Day 128 — Some local developments

Some things in Sweden are indistinguishable from the U.S. This post is not about that. There are three recent developments that seem to contrast very greatly with life as we remember it in America.

Item #1: One of the largest political parties in Sweden is the Social Democrats. They basically were the leading party in Sweden since the 1930s and they more or less established the free market socialism that exists today in the country. Today the Moderates are in power and they are slightly right of center. The Social Democrats are slightly left of center. Anyway, the leader of the Social Democrats is a guy named Håkan Juholt. He is currently on a tour throughout the entire country (each major city) on a “forgiveness tour.” He will be in Halmstad this Saturday and people are invited to come and pepper him with questions about his recent misdeed. The misdeed? Some of his staffers used his expense account money to pay for a second apartment for him in Stockholm. There are no political contributions in Sweden. All money used to campaign for office is taxpayer funded. All money to run the government is taxpayer money. So, using this money to pay for Juholt’s second apartment really put the country’s collective knickers in a twist. There were demands for him to resign and he had to face a long meeting with the party’s leaders and barely held onto his position. One of the stipulations to permit him to remain in office, evidently, was to take this forgiveness tour to make it up to his constituencies across the country. So, he is going from city to city where meetings are held in arenas and theaters and people can come and talk to him and ask him embarrassing questions. I cannot conceive of something like this happening in the U.S.  First of all, something like an apartment expense pales in comparison with the daily corruption that goes along with the morning coffee in Washington. Second, anyone who is found out for something is hounded out of office unless they have industrial strength chutzpah like David Vitter the senator from Louisiana. This guy Juholt not only retained his job but he is making amends to the entire country on a personal basis. Unbelievable to me.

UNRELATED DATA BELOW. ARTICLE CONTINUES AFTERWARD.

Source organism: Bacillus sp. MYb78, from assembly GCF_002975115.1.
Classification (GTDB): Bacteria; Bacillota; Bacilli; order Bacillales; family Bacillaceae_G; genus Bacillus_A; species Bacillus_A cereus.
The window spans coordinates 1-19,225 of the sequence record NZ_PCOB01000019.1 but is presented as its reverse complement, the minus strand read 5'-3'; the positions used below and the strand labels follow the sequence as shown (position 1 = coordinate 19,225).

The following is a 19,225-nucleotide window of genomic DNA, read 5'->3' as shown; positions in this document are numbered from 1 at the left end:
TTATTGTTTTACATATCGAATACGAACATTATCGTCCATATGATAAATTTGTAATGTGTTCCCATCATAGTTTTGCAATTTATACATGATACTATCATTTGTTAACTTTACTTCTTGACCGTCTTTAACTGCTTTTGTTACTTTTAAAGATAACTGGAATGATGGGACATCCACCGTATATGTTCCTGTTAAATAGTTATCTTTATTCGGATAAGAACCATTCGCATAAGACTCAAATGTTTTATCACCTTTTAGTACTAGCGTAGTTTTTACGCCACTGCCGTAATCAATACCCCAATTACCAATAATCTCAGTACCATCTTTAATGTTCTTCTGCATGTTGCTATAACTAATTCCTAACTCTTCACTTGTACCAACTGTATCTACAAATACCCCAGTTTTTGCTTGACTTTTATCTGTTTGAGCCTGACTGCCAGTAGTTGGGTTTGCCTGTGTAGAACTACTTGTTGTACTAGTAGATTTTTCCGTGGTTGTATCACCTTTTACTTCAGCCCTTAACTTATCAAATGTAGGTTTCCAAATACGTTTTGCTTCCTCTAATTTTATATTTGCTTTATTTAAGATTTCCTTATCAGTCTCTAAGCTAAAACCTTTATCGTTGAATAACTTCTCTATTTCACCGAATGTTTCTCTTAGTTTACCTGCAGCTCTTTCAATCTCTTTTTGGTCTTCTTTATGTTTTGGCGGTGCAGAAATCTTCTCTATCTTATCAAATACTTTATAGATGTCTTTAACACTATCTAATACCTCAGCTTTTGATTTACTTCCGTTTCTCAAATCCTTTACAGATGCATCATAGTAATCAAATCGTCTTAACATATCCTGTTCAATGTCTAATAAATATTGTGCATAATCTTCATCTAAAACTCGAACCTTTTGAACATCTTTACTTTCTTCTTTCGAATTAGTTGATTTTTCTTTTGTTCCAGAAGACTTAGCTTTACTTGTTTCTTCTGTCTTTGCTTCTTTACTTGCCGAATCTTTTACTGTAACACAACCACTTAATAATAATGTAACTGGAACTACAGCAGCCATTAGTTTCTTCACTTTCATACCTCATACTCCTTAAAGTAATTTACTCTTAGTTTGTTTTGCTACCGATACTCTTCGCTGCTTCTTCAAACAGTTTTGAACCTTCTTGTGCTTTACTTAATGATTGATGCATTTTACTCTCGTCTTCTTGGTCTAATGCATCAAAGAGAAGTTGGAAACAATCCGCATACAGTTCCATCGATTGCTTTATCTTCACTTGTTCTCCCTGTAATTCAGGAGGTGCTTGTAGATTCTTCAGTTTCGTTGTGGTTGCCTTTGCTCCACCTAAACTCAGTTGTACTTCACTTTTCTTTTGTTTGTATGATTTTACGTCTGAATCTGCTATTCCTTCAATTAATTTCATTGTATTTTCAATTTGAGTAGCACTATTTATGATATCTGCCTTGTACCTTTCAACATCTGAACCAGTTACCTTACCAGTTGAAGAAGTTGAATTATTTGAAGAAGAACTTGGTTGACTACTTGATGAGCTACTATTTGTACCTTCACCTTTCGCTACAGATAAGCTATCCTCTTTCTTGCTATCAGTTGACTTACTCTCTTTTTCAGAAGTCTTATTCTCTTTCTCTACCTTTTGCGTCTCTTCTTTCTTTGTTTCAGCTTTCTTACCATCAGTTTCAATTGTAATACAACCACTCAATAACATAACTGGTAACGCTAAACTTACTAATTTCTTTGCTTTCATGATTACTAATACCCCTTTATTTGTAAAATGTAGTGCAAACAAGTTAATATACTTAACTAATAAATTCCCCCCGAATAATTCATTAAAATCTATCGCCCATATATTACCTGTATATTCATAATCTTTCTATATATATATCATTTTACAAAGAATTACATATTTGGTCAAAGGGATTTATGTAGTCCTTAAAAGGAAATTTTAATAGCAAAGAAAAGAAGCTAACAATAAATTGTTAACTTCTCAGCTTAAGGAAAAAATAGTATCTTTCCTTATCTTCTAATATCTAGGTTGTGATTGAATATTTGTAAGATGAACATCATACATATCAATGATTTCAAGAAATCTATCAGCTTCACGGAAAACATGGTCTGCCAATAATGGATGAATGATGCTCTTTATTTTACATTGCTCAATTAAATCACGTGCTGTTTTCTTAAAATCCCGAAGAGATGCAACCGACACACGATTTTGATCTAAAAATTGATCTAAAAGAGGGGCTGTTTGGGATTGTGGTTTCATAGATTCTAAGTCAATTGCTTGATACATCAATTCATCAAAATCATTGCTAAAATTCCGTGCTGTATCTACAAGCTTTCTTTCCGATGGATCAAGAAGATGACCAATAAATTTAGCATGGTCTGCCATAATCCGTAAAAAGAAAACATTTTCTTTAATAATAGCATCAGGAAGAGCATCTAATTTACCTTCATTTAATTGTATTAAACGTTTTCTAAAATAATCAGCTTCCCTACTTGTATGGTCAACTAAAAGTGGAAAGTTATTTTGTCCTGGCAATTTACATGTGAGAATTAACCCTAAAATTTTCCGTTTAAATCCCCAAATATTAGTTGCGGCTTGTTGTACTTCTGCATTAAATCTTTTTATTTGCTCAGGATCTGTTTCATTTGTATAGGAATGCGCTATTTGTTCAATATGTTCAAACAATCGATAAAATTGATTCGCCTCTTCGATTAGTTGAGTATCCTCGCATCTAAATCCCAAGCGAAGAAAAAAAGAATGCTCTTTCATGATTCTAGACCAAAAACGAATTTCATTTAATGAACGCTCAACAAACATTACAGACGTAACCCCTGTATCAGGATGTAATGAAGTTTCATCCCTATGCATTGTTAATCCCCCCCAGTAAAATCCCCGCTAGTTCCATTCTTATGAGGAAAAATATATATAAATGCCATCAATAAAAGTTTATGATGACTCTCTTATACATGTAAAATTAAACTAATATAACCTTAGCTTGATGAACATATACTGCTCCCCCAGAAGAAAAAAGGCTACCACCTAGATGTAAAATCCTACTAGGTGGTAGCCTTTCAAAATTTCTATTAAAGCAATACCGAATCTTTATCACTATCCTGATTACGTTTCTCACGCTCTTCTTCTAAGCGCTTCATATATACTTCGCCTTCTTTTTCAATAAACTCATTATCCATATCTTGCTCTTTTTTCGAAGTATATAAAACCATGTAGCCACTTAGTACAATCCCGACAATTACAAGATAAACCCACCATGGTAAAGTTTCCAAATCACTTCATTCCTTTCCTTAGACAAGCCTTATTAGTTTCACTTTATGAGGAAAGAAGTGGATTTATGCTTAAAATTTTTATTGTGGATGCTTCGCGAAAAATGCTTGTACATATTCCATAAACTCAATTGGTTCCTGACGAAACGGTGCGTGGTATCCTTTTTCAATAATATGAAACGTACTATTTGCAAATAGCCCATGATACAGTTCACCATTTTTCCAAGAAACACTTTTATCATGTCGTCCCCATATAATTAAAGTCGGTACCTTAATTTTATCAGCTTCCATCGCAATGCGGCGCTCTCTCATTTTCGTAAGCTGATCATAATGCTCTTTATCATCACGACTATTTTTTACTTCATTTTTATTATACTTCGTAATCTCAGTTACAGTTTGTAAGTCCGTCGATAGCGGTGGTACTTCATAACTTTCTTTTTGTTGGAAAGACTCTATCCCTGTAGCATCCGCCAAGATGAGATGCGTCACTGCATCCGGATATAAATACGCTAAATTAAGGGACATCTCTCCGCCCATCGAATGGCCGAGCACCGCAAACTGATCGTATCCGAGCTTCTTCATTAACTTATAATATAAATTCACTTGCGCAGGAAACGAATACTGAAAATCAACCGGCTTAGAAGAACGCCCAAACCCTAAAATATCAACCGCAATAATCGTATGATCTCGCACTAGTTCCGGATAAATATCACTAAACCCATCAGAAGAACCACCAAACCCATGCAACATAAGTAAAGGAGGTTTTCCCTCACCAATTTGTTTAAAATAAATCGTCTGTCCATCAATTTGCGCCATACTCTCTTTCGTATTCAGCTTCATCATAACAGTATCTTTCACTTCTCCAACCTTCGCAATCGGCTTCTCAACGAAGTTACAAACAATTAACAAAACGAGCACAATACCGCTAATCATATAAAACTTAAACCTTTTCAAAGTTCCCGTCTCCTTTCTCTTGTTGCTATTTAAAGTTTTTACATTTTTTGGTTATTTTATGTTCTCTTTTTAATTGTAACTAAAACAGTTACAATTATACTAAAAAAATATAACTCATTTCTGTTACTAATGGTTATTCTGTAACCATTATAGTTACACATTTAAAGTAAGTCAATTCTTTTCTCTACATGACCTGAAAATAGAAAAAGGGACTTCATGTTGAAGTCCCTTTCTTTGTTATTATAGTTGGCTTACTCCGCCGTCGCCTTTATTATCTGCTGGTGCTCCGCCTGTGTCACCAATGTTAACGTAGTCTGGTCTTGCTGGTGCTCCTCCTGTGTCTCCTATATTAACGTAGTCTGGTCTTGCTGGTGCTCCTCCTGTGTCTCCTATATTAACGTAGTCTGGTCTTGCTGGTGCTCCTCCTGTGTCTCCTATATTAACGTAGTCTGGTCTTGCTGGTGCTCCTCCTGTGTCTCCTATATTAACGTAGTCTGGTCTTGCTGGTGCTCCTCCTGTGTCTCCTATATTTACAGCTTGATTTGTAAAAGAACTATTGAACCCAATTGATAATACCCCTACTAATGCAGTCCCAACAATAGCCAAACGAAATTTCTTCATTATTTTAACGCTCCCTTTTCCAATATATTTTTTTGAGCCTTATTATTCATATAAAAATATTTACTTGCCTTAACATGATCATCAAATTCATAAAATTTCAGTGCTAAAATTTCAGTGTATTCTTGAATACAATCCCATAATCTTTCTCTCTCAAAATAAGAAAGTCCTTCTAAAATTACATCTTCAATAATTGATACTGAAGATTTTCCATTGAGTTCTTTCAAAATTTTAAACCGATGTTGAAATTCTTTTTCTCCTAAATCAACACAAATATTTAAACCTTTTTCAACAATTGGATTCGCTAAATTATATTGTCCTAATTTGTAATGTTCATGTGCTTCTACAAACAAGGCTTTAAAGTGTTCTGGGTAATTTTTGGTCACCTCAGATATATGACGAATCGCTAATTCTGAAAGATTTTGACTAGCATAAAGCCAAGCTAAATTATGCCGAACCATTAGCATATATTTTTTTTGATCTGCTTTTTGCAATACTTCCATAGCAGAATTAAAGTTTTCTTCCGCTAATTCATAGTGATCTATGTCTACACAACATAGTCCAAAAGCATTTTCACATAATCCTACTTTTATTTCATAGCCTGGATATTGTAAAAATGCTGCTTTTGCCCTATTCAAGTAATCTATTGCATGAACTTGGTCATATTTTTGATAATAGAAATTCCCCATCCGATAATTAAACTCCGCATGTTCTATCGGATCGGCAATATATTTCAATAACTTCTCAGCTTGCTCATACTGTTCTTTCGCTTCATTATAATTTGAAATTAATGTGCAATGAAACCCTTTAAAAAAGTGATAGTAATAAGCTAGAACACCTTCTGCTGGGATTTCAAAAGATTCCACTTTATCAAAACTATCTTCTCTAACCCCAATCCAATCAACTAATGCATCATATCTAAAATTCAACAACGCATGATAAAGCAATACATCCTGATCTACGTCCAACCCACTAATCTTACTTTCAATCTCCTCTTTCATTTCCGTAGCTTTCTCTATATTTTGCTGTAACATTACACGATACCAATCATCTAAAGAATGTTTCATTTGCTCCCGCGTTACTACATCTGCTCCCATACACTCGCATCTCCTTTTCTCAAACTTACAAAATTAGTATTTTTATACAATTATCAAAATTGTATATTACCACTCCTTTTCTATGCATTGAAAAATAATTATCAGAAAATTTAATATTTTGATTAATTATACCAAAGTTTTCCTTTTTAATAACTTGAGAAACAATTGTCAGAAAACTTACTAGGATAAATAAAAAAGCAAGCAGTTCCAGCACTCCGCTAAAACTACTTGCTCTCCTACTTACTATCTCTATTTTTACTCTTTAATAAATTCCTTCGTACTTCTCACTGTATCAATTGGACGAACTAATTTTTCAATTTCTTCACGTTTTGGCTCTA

Item #2: I learned today that it is illegal to direct ANY advertising of ANY kind to children under the age of 16. A local preschool, where, incidentally, Mariette has worked as a substitute teacher, was just nailed for sending out advertising to kids to entice them to come to their school. Not only do they have a preschool but have older kids that go  up to age 15 or 16. The school sent out invitations to kids of that age to come to a party at the school and some kid’s mom saw that this was just an attempt to lure kids to the school and get them to switch to that school. This was in the paper this morning and is a huge flap. No advertising to kids below 16. Come to think of it I have yet to see a commercial for Cocoa Puffs on Swedish TV. And Joe Camel was probably skinned alive at the border if he ever tried to get into Sweden.